There are many perspectives on the ethics of snaring
rabbits/hares. The whole topic can be debated forever. To keep things
simple, I'm only going consider one point of view. Survival (mine!).
Also, the focus of this page is catching Snowshoe Hares,
also called Varying Hares since their fur varies or changes to white in
the winter. I am guessing that most of what is written on this
page is more or less the same for rabbits.
I spend a lot time in very remote areas
in all seasons. When
things go wrong, there is no 911 to call. My thought was
that if there was a "bad moment" then I would be able to snare some
rabbits or other animals as survival food. One winter it dawned on
me I've been carrying a roll of brass wire for years and have never used
it. Well, not quite true, I've gone through lots of rolls of wire
fixing various pieces of broken gear. But, I had never used it for
its original intention - as snare wire.
I considered a parallel
experience - that of making a friction fire. Friction fires take
quite a lot of skill/knowledge/strength/muscle learning in order to
actually work. It would be completely unrealistic to assume that having
read a description of how to make a fire using a bow drill that one
would be able to start a fire on the first try, especially in
non-optimal conditions. I believe that setting snares is no
different. Until you have done it, you shouldn't assume that it's
something that you will be able to do when you most need it.
Since snaring was an unverified tool in my bag of tricks, I
decided to give it a try. The good news - from a survival point of
view is that snaring isn't all that difficult. On my first try, I
set 15 snares and got three snowshoe hares the first night.
Results will of course vary with animal densities, terrain, trapping
skills etc. Temperature also seems to be a big factor. At
-30 or -40 C I have found there to be little movement of hares.
When things warm up, they start to move again.
||Ignoring the ethical question of snaring, let's
briefly discuss the legal side.
All of the documented activities on this page took place in Northern
Ontario according to MNR rules: Snares cannot be
used, except by the holder of a resident's small game license for taking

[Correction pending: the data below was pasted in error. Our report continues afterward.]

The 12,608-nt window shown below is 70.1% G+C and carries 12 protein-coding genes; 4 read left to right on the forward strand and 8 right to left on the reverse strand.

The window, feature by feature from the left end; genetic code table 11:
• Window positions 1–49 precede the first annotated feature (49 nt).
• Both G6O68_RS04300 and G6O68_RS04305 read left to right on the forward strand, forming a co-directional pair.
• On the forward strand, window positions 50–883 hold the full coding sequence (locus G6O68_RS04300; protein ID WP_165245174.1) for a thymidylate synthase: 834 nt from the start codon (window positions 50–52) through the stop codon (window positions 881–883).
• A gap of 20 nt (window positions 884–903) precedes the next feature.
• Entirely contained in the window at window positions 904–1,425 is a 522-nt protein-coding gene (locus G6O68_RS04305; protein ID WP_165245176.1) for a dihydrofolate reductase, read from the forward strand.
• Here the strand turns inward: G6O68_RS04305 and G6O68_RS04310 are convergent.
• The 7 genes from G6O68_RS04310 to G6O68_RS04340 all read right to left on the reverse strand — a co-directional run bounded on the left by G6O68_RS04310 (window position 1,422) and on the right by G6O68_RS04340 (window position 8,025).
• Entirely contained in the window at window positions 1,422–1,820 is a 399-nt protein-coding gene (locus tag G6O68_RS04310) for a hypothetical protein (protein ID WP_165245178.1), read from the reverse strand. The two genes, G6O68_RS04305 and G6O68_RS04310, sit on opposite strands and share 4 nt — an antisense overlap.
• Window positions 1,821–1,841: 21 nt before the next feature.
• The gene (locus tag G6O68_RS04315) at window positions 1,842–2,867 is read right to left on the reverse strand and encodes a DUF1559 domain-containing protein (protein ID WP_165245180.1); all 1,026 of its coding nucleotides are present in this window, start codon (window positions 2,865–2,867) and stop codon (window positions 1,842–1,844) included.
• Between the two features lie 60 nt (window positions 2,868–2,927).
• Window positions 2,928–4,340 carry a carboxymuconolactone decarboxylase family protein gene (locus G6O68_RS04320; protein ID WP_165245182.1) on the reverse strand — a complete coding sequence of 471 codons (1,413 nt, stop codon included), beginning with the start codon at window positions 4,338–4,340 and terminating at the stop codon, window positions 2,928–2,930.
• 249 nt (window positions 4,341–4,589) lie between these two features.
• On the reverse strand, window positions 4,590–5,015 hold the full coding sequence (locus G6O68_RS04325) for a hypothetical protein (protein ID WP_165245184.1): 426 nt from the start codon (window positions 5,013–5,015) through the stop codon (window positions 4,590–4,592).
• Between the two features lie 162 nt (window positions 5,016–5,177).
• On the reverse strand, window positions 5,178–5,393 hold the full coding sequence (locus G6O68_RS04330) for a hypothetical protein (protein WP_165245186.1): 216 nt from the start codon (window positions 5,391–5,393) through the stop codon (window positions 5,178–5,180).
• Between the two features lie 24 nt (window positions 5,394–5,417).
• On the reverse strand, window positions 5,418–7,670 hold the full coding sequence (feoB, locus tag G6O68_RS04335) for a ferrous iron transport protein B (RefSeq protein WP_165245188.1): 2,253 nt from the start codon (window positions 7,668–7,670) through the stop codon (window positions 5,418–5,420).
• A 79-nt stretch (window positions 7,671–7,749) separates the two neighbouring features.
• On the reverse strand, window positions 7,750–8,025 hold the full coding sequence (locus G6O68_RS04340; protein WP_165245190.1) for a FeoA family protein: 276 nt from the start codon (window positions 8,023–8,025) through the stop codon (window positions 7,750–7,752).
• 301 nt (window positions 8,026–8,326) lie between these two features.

varying hares north of the French and Mattawa Rivers with a snare
constructed of copper or brass wire between 22 and 24 gauge. The
opening of the snare wire loop must be 10 cm (4 in.) or less in
Further, the open season for Varying ( Snowshoe) Hares is Sept. 1 to
June 15 of the next year. In the area that these Hares were
snared, there is no daily limit, so in theory, one can set as many
snares as one wants.
I'm guessing that the reason for the restrictions
on wire material and loop size is based on minimizing the
probability of snaring some other animals. Even if something else
were snared, given the gauge of the wire and the material, there is a
high likelihood that the wire could be broken.
||Now let's catch some hares.
The winter is an ideal
time to snare hares. Hares leave tracks, and best of all, they are
creatures of habit. If you find reasonably fresh tracks, then
there is a pretty high probability that the same path (run) will get
re-used. I searched for runs that were naturally funnelled. A
funnel is an arrangement of sticks/rocks/material that creates an
obstacle for an animal. All else being equal, many animals (and
people) will take the path of least resistance. Why crash through
something when it is much easier to go through an inviting opening?
Some people advocate creating funnels by pushing sticks into the ground.
I figured that the less things are disturbed, the better.
This picture shows hare tracks passing right under a natural
"triangle" of sticks.
||A close-up of
snare set in the above triangle.
||Another snare. One element to consider is where
the snare is set with respect to the location of the tracks. In
general I tried to set the loop close to the landing spots for the
hares. Setting the snares mid-stride doesn't seem to
be very effective for many reasons. I set my snares from 4" to 6"
above the "ground" There is lots of debate as to how high to set
the snare. Hares are probably taller than you think! If
the snow is deep, then one might set the snare a bit lower since the
hare's feet will be sinking an inch or so into the snow.
loop doesn't need to be very complicated. Three of four wraps of
the wire is enough to secure the closing loop and a few wraps around a
nearby branch are all that are needed.
||Another example of a natural funnel. This seemed
like the perfect setup. There was only one way for the hare to get
under this branch. The ground was very trampled. Clearly
this was an oft-used run.
||A close-up of the set snare.
Hares are supposed to be
most active in the early morning and evening. During the
inactive times what are the hares doing? Look up
Some people advocate de-scenting or camouflaging snares. One
commonly written up technique is to hold a candle flame under the wire
loop. This is supposed to get rid of any human scent and the
carbon black takes the shine off of the wire. I've never tried
this. Would it help? I don't know. Seems like a lot of extra
bother. My snares seemed to work fine without any of this.
If one is setting a lot of snares, it is a
good idea to mark them in some way. It's pretty hard to remember
exactly where one put all of those things. If one is "harvesting"
animals, then it only makes sense that one minimizes suffering and
to not waste any meat. After a few days of setting and checking